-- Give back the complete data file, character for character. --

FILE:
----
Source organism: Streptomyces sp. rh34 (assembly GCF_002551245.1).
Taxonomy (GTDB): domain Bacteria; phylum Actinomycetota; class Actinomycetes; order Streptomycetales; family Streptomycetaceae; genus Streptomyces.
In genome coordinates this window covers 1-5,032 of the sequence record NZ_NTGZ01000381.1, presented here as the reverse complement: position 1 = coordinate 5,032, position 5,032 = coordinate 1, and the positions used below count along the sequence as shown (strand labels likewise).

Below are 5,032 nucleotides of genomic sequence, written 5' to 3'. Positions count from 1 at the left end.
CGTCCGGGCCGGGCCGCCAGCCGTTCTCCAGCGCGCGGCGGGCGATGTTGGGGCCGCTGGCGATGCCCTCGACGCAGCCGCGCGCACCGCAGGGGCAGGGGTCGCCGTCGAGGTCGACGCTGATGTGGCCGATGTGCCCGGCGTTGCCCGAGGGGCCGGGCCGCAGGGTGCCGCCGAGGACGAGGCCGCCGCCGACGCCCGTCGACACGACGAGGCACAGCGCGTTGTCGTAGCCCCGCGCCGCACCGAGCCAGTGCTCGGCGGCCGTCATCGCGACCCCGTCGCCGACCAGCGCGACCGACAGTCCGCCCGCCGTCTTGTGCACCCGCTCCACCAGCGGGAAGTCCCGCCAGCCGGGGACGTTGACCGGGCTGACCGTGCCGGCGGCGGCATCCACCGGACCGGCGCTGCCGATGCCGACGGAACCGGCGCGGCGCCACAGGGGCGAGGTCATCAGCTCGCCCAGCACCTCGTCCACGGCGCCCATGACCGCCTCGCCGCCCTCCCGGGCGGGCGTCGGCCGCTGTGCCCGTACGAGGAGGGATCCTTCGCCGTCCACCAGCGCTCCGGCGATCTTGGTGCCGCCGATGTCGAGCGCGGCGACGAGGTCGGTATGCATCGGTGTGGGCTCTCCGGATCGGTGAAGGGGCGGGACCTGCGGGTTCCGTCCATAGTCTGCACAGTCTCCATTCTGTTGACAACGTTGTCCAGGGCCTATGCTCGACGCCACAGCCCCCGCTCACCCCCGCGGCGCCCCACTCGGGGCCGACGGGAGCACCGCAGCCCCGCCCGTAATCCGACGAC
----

Source organism: Streptomyces sp. rh34 (assembly GCF_002551245.1).
Taxonomy (GTDB): domain Bacteria; phylum Actinomycetota; class Actinomycetes; order Streptomycetales; family Streptomycetaceae; genus Streptomyces.
In genome coordinates this window covers 1-5,032 of the sequence record NZ_NTGZ01000381.1, presented here as the reverse complement: position 1 = coordinate 5,032, position 5,032 = coordinate 1, and the positions used below count along the sequence as shown (strand labels likewise).

Below are 5,032 nucleotides of genomic sequence, written 5' to 3'. Positions count from 1 at the left end.
CGTCCGGGCCGGGCCGCCAGCCGTTCTCCAGCGCGCGGCGGGCGATGTTGGGGCCGCTGGCGATGCCCTCGACGCAGCCGCGCGCACCGCAGGGGCAGGGGTCGCCGTCGAGGTCGACGCTGATGTGGCCGATGTGCCCGGCGTTGCCCGAGGGGCCGGGCCGCAGGGTGCCGCCGAGGACGAGGCCGCCGCCGACGCCCGTCGACACGACGAGGCACAGCGCGTTGTCGTAGCCCCGCGCCGCACCGAGCCAGTGCTCGGCGGCCGTCATCGCGACCCCGTCGCCGACCAGCGCGACCGACAGTCCGCCCGCCGTCTTGTGCACCCGCTCCACCAGCGGGAAGTCCCGCCAGCCGGGGACGTTGACCGGGCTGACCGTGCCGGCGGCGGCATCCACCGGACCGGCGCTGCCGATGCCGACGGAACCGGCGCGGCGCCACAGGGGCGAGGTCATCAGCTCGCCCAGCACCTCGTCCACGGCGCCCATGACCGCCTCGCCGCCCTCCCGGGCGGGCGTCGGCCGCTGTGCCCGTACGAGGAGGGATCCTTCGCCGTCCACCAGCGCTCCGGCGATCTTGGTGCCGCCGATGTCGAGCGCGGCGACGAGGTCGGTATGCATCGGTGTGGGCTCTCCGGATCGGTGAAGGGGCGGGACCTGCGGGTTCCGTCCATAGTCTGCACAGTCTCCATTCTGTTGACAACGTTGTCCAGGGCCTATGCTCGACGCCACAGCCCCCGCTCACCCCCGCGGCGCCCCACTCGGGGCCGACGGGAGCACCGCAGCCCCGCCCGTAATCCGACGAC